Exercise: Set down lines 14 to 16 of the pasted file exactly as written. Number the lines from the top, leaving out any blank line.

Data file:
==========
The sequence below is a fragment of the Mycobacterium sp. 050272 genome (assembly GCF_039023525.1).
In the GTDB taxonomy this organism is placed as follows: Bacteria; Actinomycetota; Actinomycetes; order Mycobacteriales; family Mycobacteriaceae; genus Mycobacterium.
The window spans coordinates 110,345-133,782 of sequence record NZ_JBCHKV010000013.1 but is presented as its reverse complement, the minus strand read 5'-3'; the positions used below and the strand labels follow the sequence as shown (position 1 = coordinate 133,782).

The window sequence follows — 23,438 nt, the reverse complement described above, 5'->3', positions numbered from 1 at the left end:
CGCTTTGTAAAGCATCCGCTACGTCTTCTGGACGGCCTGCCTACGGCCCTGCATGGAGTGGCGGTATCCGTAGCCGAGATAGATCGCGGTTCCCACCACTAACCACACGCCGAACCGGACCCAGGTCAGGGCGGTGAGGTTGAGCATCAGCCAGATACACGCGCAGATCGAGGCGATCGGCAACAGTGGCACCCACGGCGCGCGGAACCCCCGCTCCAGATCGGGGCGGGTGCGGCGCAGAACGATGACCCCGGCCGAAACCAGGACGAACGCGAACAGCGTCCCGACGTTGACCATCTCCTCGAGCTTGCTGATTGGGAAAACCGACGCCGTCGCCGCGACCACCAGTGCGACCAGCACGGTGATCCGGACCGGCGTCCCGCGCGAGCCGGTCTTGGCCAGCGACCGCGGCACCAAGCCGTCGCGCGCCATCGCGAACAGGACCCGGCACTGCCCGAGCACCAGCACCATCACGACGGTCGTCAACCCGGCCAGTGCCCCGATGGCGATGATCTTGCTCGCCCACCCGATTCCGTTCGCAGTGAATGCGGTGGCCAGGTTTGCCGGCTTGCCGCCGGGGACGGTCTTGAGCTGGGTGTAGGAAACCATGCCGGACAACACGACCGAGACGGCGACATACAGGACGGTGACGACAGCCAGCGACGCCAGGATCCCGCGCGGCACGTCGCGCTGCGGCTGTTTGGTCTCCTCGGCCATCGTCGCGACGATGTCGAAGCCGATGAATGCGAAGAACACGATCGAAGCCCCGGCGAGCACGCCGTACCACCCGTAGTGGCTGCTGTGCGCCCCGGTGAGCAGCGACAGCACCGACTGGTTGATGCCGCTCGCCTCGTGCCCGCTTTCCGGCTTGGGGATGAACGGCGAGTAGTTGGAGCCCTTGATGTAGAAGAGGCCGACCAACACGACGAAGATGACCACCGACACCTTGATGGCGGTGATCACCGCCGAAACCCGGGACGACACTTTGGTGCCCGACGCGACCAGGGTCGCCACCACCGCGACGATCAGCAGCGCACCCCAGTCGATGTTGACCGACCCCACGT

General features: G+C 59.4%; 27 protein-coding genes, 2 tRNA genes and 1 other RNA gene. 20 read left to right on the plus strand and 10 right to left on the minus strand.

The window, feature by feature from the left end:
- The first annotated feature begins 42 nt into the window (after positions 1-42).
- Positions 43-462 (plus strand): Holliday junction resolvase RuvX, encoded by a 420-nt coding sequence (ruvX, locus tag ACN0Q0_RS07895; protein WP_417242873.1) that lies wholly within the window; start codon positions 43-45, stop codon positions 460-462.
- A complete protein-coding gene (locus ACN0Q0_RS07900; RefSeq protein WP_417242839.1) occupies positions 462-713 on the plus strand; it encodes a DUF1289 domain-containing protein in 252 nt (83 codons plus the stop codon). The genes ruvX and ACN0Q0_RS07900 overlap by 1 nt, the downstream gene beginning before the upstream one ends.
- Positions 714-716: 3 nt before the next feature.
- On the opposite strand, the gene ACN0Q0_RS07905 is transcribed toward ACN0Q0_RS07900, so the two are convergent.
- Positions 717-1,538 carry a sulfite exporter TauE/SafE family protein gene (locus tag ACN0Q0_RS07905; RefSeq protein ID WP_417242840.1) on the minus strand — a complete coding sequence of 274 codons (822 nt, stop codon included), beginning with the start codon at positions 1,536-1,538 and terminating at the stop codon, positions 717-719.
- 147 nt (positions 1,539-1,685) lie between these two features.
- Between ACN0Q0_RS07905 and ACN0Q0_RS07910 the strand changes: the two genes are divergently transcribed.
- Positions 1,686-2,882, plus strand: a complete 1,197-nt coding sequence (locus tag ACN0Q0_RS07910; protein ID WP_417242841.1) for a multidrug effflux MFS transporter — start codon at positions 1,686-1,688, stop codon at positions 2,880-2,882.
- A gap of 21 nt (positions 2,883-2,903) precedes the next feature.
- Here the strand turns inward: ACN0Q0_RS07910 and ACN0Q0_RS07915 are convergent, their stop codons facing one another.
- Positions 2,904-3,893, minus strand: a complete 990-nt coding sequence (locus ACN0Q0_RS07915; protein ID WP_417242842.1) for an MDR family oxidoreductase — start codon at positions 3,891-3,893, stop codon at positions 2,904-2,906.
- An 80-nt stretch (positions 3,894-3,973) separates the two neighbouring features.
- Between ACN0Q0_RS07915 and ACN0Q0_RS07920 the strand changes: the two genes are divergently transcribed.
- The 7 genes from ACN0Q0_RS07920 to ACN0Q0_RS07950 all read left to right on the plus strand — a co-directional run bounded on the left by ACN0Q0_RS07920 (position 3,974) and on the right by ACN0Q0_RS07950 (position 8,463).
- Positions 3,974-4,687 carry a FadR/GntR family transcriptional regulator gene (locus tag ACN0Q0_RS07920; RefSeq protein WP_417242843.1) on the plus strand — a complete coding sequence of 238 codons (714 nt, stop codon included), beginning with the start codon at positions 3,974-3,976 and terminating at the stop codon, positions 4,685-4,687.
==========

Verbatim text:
- 147 nt (positions 1,539-1,685) lie between these two features.
- Between ACN0Q0_RS07905 and ACN0Q0_RS07910 the strand changes: the two genes are divergently transcribed.
- Positions 1,686-2,882, plus strand: a complete 1,197-nt coding sequence (locus tag ACN0Q0_RS07910; protein ID WP_417242841.1) for a multidrug effflux MFS transporter — start codon at positions 1,686-1,688, stop codon at positions 2,880-2,882.